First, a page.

Kazakhstan, Russia, Kazakhfilm, GALA TV, Kinoprom, 2005, 66 minutes
Scriptwriters: Rustam Khamdamov, Renata Litvinova
Director and production designer: Rustam Khamdamov
Directors of photography: Rifkat Ibragimov, Sergey Mokritsky
Composers: Tatiana Gridenko, Vladimir Martynov
Sound directors: Mikhail Reznichenko, Dmitry Nagorny
Editor: Irakli Kvirikadze
Cast: Renata Litvinova, Erik Kurmangaliev, Roza Dzhamanova, Araksiya Davtyan, Bibigul Tulegenova, Dimash Akimov, Natalia Skidanova, Ilze Liepa, Malik Khamdamov, Valentin Klementyev, Ekaterina Antonova, Anna Balukova, Kristina Loseva, Artur Podgoretsky, Natalia Kalikanova, Rano Shamuzofarova, Omar Zhalgasbayev, Kudrat Rozakhunov, Dastan Sadmanov, Nursultan Sadmanov, Kamil Berdiev.
Following the opening credits that ceremoniously present the film’s participants - there are all People’s Artists and Honored Artists of opera and stage here - as well as following the main title, spiced up with an extremely precise genre definition, "film concert", to avoid any misunderstandings - that very misunderstanding occurs. In the frame, ladies dressed in the old-fashioned style are running along an abandoned factory site or a construction site that has been forgotten for good. There are furs, hats, handbags, lipstick, and breath beautifully coming through the veil in the cold. The apocalypse seems to have already happened, and this guess is immediately confirmed by Renata Litvinova (the concert’s presenter, Honored Artist of Russia): “We now know that all civilizations are mortal, we have heard about people who have disappeared without a trace, we have heard about empires that have gone down..." The text of the speech given in the Kazakh language is difficult to remember, and the pieces of paper on which it is printed flutter in the frame: the winter wind that is driving the dust of civilization across the post-Soviet steppe is too strong.
Reports about the beginning of work on "Vocal Parallels" appeared in October 1997. At that time, the newspaper "Kommersant" reported that the government of Kazakhstan allocated money for the new project by Rustam Khamdamov. There were no details beyond that, however, even the working title was not disclosed. It was only said that a “light drama” with an abundance of opera music would be made, and Renata Litvinova would write the dialogues for the film.
In fact, Litvinova, despite her role as an MC, is, of course, not the main character in this film. "Vocal Parallels" were tailored to countertenor Erik Kurmangaliev. A boy from a mountain village already in the 1980s was a favorite of Sviatoslav Richter and in the 1990s became famous in Moscow playing the role of M. Butterfly in the stage production by Roman Viktyuk, where Makovetsky, however hard he tried, could not discern a man in him. Already in the mid-1990s in Kazakhstan, they decided to make a documentary about their outstanding compatriot, and with this idea they came to Khamdamov, who provided the clients with material that did not fit into their ideas of biographical cinema at all.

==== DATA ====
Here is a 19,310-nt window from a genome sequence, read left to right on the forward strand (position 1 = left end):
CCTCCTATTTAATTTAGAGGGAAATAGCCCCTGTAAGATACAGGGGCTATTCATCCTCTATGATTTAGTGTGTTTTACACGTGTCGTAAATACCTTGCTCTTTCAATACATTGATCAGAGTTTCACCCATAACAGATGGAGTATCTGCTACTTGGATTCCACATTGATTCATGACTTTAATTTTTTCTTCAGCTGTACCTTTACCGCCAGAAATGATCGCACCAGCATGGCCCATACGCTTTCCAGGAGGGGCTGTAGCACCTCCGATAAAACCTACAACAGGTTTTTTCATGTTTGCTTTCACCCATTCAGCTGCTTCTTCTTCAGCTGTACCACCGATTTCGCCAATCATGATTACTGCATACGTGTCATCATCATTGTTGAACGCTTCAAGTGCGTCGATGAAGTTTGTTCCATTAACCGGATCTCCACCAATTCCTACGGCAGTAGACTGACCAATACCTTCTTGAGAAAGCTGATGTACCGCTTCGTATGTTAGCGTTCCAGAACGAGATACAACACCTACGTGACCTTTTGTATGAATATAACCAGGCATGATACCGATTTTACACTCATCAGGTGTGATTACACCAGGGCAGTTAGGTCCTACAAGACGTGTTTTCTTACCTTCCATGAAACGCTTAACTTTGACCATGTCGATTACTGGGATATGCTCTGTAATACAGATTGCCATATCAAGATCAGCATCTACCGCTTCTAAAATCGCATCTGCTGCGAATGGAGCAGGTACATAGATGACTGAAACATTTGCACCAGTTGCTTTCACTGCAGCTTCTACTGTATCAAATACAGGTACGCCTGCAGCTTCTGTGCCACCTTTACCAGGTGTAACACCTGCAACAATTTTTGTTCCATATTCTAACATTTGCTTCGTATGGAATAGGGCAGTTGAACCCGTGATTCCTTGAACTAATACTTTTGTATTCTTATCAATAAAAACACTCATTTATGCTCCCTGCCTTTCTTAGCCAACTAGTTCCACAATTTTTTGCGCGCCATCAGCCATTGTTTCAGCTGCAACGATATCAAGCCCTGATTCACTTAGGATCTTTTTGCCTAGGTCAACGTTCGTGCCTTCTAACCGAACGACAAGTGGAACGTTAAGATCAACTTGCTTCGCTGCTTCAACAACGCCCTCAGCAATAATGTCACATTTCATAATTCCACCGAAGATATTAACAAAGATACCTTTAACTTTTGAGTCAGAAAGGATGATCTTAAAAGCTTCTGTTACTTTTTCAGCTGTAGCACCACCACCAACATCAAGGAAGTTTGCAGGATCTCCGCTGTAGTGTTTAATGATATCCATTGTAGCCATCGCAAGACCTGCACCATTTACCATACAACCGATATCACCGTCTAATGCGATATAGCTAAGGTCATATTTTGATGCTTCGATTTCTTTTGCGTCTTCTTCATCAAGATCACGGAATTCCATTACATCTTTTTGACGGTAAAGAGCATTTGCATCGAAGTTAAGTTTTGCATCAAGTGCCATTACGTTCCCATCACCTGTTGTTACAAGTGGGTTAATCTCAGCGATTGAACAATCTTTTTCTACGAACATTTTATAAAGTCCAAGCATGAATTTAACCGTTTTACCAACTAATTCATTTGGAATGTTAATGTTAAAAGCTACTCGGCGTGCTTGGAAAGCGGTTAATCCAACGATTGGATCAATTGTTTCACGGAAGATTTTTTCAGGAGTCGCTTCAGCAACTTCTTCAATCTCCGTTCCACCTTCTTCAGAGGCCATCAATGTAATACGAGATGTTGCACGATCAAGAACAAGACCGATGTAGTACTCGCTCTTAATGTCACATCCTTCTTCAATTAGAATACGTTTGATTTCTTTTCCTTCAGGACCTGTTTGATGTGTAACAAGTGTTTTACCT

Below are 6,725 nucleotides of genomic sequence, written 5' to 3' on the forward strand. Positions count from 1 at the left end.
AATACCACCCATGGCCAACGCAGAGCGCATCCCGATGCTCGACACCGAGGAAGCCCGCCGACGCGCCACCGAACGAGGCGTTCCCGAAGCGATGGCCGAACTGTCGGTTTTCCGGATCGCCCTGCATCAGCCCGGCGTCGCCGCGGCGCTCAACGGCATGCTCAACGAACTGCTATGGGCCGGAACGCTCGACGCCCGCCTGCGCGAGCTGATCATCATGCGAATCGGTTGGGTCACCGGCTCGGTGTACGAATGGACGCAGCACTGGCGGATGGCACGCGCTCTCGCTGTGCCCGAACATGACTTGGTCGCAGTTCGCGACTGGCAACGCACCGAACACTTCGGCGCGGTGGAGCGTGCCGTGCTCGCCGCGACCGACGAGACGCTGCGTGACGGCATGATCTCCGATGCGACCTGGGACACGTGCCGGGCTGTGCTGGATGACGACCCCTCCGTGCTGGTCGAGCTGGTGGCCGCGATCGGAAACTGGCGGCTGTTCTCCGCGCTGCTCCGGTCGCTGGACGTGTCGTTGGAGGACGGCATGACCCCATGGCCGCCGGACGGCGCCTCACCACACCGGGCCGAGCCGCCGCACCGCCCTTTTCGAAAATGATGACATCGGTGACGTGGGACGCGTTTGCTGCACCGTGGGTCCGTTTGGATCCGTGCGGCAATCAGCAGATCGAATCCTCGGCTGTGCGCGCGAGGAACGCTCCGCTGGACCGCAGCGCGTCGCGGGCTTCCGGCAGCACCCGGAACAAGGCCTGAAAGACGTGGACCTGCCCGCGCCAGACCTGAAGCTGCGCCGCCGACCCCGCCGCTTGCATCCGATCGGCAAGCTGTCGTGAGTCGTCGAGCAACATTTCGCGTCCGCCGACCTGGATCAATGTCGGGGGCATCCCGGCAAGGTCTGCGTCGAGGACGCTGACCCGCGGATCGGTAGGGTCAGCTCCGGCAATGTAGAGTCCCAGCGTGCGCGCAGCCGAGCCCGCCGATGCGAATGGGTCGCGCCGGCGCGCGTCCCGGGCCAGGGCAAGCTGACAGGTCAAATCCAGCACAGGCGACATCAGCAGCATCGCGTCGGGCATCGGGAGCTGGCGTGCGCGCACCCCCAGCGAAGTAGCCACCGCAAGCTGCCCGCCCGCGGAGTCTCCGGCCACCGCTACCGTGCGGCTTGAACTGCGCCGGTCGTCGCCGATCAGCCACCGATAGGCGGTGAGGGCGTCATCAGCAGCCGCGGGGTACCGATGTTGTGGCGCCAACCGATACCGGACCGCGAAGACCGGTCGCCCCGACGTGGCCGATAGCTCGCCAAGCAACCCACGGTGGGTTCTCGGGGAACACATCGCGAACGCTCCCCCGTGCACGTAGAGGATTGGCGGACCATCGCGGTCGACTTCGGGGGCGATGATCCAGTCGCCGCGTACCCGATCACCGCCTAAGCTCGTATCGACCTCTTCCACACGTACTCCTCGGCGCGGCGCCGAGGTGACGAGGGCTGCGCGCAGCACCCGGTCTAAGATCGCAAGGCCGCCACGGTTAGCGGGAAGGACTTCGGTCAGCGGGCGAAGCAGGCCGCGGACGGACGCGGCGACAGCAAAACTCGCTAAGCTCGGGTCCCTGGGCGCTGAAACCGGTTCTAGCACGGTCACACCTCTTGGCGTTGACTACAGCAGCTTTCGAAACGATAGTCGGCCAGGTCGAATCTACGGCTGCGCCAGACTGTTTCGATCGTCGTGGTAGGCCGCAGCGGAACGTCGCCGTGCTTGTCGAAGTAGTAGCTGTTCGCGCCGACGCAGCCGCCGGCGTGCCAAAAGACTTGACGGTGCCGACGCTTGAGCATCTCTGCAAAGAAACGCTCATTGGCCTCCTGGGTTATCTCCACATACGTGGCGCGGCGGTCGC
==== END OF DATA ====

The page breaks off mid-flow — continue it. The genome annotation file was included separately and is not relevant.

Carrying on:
These were popular arias (Tchaikovsky, Rossini, Schumann, Brahms), performed by the best voices of the Soviet East (in addition to Kurmangaliev in a woman's dress, the arias are performed by Bibigul' Tulegenova, Araksiya Davtyan, and Roza Dzhamanova) in fancy costumes and presented by Renata Litvinova. According to the director, “Vocal Parallels” harken back primarily to the magnificent Soviet revues of the time of “cine-anaemia” (for example, to "Big Concert" (“Bol'shoi kontsert”, 1951) or "Merry Stars" (“Veselye zvezdy”, 1954), both directed by Vera Stroeva).
Khamdamov likens his stories to an oriental carpet, which resolutely avoids linearity, but finds solace in repetitions and reflections. The pattern goes in all directions at once, linking together the absurd chic of “cine-anemia" and Fellini’s fantasies, cigarettes “Prima” and imperial Rome, or forcing local cadets to read Adelbert von Chamisso in Kazakh translation. “Vocal Parallels” are largely woven from restored materials, from scraps. Both literally - there are clapperboards and some unsuccessful takes - and figuratively, because in the film, shot among the fragments of magnificent decor and cultural ruins, time itself breathes. Several civilizations coexist on the screen at once, which "feed" on one other in a fruitless attempt to find themselves, and not the last and not the strangest one of these civilizations is the Soviet one.
A surrealist film concert. Opera singers - Araksiya Davtyan, Roza Dzhamanova, Erik Kurmangaliev - perform arias from operas by Puccini, Schumann, and Rossini. The heroine played by Renata Litvinova acts as an announcer and conducts dialogues with the performers about talent and mediocrity.